Regarding the effectiveness of vibration in the 5 review papers, only 1 of them [42] concluded that vibration was not beneficial to the bone. Nevertheless, this study reported improvement in the muscular part of individuals exposed to vibration. Of the research studies, 8 of them [32, 33, 37, 43, 46-48, 53] reported no improvement in bone condition, and the other 37 demonstrated improvements in bone tissue parameters.

6. Discussion

Due to the data sought in the studies regarding the vibration employed, only 10 brought forth all the data necessary to reproduce the results under the same conditions. However, using the vibration data conversion table (Table 1), 37 of the 45 studies analyzed (82.2 %) proved reproducible under the same conditions. Three out of 8 studies without vibration data [9, 29, 39] report the brand of equipment that was used, making them reproducible under the same conditions; this results in 88 % of the studies with sufficient information on vibration to be able to replicate it.

According to Zepetnek et al. [8], the protocol of investigations on the effect of vibration on bone is flawed in the following points: vibration direction, vibration amplitude, duration of exposure, frequency of intervention, duration of the study, type of platform, health status, demographic study of participants and movements made during exposure to vibration, body posture. According to the authors, perhaps due to the alert of 2009, only 12 % of the common data collected in this study failed to provide the necessary information. This is understandable, but not alarming from their perspective.

Regarding exposure time, only 3 articles (6.6 %) reported it, which means an even lower rate. Apparently, after 2009, research protocols seem to be more meticulous. And the wide variety of data found in the exposure time and duration of exposure is due to the search for an optimal exposure time.

Most of studies used frequencies between 20 and 90 Hz. The most used frequencies are between 30 and 35 Hz. Perhaps that is due to the ease of finding stimulators in this vibrational range on the market. Frequencies between 4 and 150 HZ were found, a very broad spectrum and some studies were dedicated to studying the effects of frequency variations [10, 15, 17, 23, 26, 27, 29, 35, 37, 41, 44, 48, 49, 54, 55, 59]. That follows the same pattern of exposure time, where the literature seeks an optimal frequency for the vibration applied to improve bone tissue.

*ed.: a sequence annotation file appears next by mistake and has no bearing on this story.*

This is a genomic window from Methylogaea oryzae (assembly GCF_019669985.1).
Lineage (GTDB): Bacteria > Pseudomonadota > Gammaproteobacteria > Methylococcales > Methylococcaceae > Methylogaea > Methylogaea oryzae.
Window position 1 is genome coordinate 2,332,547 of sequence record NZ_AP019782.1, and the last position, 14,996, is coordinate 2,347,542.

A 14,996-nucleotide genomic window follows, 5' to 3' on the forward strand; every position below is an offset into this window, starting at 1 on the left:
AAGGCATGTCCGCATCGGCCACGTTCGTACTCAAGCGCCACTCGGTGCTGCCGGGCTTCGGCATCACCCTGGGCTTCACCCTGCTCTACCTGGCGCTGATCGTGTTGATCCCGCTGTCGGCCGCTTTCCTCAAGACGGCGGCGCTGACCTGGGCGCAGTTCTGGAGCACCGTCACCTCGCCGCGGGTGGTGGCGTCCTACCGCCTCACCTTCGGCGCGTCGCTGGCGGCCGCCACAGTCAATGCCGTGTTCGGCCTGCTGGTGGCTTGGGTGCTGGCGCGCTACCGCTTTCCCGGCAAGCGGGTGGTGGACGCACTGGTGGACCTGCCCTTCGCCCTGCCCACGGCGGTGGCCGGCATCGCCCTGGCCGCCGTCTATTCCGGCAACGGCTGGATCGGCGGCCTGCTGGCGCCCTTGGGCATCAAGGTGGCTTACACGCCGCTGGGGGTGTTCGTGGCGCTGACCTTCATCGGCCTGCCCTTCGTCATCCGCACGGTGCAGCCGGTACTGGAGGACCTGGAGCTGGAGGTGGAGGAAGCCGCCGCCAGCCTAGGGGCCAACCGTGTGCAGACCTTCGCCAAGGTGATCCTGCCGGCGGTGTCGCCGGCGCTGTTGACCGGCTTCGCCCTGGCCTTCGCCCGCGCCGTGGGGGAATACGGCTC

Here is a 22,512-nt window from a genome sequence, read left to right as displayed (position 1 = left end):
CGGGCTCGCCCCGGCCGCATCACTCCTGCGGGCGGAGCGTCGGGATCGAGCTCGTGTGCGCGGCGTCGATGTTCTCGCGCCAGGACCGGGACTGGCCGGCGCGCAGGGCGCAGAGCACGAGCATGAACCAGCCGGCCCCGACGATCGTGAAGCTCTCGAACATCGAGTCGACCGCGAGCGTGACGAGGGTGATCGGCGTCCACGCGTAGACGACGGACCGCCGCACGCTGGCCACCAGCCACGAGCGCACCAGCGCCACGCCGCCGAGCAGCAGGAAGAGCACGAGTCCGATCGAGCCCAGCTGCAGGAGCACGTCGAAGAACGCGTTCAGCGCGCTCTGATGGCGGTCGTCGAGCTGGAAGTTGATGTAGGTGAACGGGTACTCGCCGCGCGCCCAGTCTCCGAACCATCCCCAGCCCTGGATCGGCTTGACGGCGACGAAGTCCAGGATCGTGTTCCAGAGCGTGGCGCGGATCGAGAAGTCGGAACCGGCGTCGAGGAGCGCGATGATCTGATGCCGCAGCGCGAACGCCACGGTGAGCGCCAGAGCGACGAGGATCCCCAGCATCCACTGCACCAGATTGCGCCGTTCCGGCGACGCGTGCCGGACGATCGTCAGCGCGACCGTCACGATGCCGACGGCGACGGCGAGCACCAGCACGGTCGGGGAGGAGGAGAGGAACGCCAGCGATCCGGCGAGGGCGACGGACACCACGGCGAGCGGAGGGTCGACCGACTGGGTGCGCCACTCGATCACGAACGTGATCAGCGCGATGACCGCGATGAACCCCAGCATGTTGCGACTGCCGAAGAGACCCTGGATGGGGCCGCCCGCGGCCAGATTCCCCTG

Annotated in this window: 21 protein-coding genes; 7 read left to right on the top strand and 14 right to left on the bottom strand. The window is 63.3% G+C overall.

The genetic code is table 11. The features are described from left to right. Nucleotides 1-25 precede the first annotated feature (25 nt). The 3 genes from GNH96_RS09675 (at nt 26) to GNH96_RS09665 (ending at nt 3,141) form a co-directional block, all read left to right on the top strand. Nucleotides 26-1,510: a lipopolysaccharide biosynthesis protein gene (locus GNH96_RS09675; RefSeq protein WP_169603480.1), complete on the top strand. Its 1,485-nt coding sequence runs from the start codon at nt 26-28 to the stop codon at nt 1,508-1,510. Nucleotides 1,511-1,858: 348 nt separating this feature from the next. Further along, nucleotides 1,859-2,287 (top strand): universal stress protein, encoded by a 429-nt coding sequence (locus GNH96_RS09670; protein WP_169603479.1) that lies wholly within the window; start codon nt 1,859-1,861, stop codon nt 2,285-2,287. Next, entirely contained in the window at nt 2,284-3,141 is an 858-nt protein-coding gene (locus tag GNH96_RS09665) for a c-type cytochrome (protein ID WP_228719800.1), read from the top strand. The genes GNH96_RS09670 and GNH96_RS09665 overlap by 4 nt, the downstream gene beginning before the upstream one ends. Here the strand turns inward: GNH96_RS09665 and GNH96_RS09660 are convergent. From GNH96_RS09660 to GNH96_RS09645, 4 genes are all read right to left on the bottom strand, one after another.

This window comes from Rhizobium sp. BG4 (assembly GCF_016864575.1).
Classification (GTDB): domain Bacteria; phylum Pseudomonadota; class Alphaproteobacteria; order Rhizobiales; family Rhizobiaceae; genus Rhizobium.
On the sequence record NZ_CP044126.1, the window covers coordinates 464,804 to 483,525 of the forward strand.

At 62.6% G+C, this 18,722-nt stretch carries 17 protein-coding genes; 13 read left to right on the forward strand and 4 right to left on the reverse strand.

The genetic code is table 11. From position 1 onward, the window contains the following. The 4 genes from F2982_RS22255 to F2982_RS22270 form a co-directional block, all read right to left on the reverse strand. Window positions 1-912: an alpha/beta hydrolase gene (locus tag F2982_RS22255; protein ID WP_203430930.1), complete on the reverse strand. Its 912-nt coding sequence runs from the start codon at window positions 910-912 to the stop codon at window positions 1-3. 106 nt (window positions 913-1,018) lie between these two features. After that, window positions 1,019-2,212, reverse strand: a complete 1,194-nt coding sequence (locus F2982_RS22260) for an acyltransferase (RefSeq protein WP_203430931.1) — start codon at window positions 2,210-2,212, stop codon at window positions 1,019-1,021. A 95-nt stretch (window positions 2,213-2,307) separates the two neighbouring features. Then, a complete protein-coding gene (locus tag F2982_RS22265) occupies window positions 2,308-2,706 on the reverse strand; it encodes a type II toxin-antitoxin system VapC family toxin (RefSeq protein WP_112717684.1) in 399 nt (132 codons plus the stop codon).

Regarding the results of the review papers three [40, 52, 55] describe the effectiveness of vibration in the improvement of bone condition. One of the studies [8] reported effectiveness levels of 95 %. However, because of the designs of the study, caution should be exercised about the bias that may occur. One of them [42] reports not having seen bone tissue improvements but reporting improvement in muscle tissue.

Although several parameters were used for comparison, 82.2 % of the studies reported improvements in the skeleton. One of the studies [29] reports improvement in markers that demonstrate osteogenesis. Despite that, since the rat's bone marrow is sectioned and the musculature does not respond to central stimuli, it did not demonstrate improvement in bone.

Two basic patterns were observed in the studies that did not report improvements in bone tissue when the individual is submitted to WBV. In the first instance, there is a compromised muscle contraction due to injury to the nervous system [33], botulinum toxin [46], or immobilization [53]. The second is frequency. The only work that resulted in damage to bone tissue was with the application of WBV at 4 Hz [47] and another study without reporting effectiveness used a frequency of 20 Hz [43]. Another interesting observation [37] was the statistical equality between the group with physical activity and the group subjected to vibration. Even so, both groups demonstrated statistical differences from the control group, with the group exposed to vibration presenting fewer falls. In the other two studies that reported no alterations in bone tissue, frequencies of 45 Hz were used in one of them [32], and 40 to 60 Hz in another [48], where no characteristic was found that could justify the different response within the studies.

These data led us to create a hypothesis: vibration would have a more significant effect on bone tissue in individuals that maintain muscle contraction capacity. The hypothesis must, however, be scientifically tested if it has not already been done, and the work has not been found.

7. Conclusions

Based on the data obtained in the research studies, it appears that most studies on the effects of mechanical vibration on bone tissue employ a reproducible protocol.

There is a stimulation of bone biology, regardless of species, in the sense of osteogenesis in individuals exposed to high frequency mechanical vibration.

Further studies are needed for further improvement of research protocols and the influence of high frequency vibration on the body.

Acknowledgements

The authors have not disclosed any funding.